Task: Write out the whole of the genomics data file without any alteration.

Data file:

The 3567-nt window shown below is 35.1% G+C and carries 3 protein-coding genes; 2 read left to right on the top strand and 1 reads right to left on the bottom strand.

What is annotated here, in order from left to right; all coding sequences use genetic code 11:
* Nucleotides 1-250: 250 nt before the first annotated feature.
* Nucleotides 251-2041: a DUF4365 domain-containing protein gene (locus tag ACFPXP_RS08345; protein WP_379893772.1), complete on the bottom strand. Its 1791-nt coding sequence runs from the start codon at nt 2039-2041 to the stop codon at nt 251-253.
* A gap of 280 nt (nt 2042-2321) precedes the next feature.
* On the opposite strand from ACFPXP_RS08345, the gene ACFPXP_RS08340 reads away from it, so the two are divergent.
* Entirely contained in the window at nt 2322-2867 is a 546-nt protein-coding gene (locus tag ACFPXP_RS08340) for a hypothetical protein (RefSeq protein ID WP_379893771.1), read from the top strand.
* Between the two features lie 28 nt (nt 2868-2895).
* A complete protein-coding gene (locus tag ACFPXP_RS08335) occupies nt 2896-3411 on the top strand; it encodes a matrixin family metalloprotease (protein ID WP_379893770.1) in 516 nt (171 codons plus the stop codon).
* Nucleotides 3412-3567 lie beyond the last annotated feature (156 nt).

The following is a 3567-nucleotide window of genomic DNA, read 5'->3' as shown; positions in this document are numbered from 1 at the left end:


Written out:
The 3567-nt window shown below is 35.1% G+C and carries 3 protein-coding genes; 2 read left to right on the top strand and 1 reads right to left on the bottom strand.

What is annotated here, in order from left to right; all coding sequences use genetic code 11:
* Nucleotides 1-250: 250 nt before the first annotated feature.
* Nucleotides 251-2041: a DUF4365 domain-containing protein gene (locus tag ACFPXP_RS08345; protein WP_379893772.1), complete on the bottom strand. Its 1791-nt coding sequence runs from the start codon at nt 2039-2041 to the stop codon at nt 251-253.
* A gap of 280 nt (nt 2042-2321) precedes the next feature.
* On the opposite strand from ACFPXP_RS08345, the gene ACFPXP_RS08340 reads away from it, so the two are divergent.
* Entirely contained in the window at nt 2322-2867 is a 546-nt protein-coding gene (locus tag ACFPXP_RS08340) for a hypothetical protein (RefSeq protein ID WP_379893771.1), read from the top strand.
* Between the two features lie 28 nt (nt 2868-2895).
* A complete protein-coding gene (locus tag ACFPXP_RS08335) occupies nt 2896-3411 on the top strand; it encodes a matrixin family metalloprotease (protein ID WP_379893770.1) in 516 nt (171 codons plus the stop codon).
* Nucleotides 3412-3567 lie beyond the last annotated feature (156 nt).

The following is a 3567-nucleotide window of genomic DNA, read 5'->3' as shown; positions in this document are numbered from 1 at the left end: